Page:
Agencies (Qasioun) - Australia announced on Saturday that it now recognizes West Jerusalem as the capital of Israel, and will move its Tel Aviv embassy once a peace settlement is reached.
“Australia now recognizes West Jerusalem, being the seat of the Knesset and many of the institutions of government, is the capital of Israel,” Prime Minister Scott Morrison of Australian said on Saturday.
“It is the right of every country to determine its national capital,” Mr. Morrison said in a speech to the Sydney Institute, a public affairs forum.
“We look forward to moving our embassy to West Jerusalem when practical, in support of and after final status determination,” he added.
The announcement makes Australia one of a handful of countries to recognize part of Jerusalem as the capital of Israel, and represents a change in the country’s long-held policy on the negotiations between Israel and the Palestinians.
The move follows the lead of President Trump who formally acknowledged the city as Israel’s capital last year and moved the United States embassy there in May.
The possibility of Australia moving its embassy first emerged during a high-profile political campaign for a pivotal seat in a local election in October.
Critics said floating the idea to move the embassy was an attempt to pander to voters in an electorate with a large Jewish population. The Liberal Party candidate, a former ambassador to Israel, lost the election, resulting in the governing coalition losing its majority in Parliament.
But talk of a potential embassy move also angered Indonesia and Malaysia, important regional partners with Muslim-majority populations. A trade deal between Australia and Indonesia was delayed after Indonesian officials said the deal would go forward only if Australia reconsidered its position.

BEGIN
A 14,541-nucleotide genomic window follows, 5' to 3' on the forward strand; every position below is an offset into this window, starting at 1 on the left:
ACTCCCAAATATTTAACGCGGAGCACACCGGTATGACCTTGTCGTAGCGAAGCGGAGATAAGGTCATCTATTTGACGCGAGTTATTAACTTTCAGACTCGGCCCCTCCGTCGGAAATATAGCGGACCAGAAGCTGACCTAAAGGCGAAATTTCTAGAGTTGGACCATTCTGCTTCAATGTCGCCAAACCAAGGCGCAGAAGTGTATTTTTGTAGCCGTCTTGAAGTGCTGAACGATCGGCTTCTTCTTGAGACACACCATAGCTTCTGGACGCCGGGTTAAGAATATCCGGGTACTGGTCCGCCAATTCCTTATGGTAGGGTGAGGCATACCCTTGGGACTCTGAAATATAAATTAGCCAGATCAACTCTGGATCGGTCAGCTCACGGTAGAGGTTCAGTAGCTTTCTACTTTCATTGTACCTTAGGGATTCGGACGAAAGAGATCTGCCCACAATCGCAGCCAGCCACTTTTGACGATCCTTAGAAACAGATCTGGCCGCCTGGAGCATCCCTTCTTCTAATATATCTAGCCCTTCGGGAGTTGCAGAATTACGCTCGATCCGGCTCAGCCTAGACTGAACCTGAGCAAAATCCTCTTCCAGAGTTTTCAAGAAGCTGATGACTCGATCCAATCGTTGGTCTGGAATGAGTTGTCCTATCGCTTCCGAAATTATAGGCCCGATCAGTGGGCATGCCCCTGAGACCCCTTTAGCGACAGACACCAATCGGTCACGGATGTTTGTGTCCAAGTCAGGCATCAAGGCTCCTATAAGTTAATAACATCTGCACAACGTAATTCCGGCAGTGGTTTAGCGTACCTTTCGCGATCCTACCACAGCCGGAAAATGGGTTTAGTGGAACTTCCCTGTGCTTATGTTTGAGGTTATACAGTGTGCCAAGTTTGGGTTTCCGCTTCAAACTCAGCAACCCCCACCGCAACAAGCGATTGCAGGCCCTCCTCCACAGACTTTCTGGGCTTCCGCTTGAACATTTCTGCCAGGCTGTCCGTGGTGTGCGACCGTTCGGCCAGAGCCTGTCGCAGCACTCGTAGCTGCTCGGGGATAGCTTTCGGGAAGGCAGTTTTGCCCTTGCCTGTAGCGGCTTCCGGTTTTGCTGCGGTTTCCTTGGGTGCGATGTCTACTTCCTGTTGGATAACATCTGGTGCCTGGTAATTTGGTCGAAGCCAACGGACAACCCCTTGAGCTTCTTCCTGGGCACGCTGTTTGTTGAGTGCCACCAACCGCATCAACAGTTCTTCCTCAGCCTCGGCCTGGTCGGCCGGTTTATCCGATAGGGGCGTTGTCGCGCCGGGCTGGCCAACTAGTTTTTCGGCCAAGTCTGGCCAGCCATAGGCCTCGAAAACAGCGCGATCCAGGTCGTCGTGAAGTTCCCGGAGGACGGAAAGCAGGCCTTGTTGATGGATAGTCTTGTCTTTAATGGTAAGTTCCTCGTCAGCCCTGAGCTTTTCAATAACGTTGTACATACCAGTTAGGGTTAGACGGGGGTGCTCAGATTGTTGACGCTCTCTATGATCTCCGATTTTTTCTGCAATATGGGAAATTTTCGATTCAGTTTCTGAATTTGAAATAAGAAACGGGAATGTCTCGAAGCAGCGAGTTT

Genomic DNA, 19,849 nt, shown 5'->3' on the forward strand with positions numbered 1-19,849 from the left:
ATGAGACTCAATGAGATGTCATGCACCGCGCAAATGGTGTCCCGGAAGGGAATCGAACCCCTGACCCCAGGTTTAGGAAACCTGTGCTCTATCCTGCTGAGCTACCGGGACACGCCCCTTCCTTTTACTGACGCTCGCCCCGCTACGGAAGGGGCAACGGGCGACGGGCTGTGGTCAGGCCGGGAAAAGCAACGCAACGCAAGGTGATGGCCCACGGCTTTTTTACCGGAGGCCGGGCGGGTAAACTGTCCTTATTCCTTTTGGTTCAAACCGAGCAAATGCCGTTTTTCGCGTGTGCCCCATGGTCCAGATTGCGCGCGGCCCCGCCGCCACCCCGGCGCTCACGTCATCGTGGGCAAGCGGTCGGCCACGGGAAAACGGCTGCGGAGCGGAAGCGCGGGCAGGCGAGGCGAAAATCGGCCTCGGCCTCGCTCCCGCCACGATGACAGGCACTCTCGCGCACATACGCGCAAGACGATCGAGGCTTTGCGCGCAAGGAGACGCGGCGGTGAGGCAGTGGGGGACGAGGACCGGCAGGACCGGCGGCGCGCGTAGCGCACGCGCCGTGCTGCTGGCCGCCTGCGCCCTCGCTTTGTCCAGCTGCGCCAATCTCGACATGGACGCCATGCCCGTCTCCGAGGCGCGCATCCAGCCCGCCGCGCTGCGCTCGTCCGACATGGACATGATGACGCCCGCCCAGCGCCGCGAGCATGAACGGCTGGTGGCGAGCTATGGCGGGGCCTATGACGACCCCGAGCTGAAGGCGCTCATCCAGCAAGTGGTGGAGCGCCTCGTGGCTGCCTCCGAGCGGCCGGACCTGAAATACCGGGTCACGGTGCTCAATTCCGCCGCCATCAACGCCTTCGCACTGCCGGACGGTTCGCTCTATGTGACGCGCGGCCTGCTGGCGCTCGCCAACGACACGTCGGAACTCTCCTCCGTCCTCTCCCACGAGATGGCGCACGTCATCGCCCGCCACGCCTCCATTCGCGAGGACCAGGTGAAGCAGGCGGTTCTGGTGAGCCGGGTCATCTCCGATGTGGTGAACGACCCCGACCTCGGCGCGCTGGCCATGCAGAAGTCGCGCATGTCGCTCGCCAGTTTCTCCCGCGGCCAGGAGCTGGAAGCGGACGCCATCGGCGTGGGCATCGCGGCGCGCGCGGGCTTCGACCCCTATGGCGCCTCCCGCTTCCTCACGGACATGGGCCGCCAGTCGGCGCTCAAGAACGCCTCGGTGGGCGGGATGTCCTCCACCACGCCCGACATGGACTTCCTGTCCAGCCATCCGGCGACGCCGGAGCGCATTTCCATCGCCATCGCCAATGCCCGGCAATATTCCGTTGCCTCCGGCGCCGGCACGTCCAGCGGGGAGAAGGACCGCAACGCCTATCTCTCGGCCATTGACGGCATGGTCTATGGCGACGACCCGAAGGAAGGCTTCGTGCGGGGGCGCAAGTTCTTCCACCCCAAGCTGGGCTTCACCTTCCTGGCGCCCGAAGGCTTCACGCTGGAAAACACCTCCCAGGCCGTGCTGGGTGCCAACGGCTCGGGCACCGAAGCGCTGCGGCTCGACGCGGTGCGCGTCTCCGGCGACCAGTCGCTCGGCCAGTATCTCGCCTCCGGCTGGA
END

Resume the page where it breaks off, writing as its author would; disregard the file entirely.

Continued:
Australia’s Department of Foreign Affairs issued a warning on Friday for citizens traveling to Indonesia to avoid protests at embassies and consulates in the country.
Mr. Morrison’s announcement was criticized as a “reckless and foolish action,” by Bill Shorten, the leader of the opposition Labor Party. “What he’s doing is confusing his own political interest with our national interests,” Mr. Shorten said.
Mr. Morrison said the country was still committed to a “two state solution,” and acknowledged the desire of Palestinians for a capital in East Jerusalem.
“The international community must move beyond ritual denunciations of Israel to urge a return to negotiations of a two state solution,” he said.
Australia will also establish a trade and defense office in Jerusalem to encourage a bilateral relationship between the two countries, he said.
The search has already begun in West Jerusalem for a possible site for the Australian embassy.
Source: The New York Times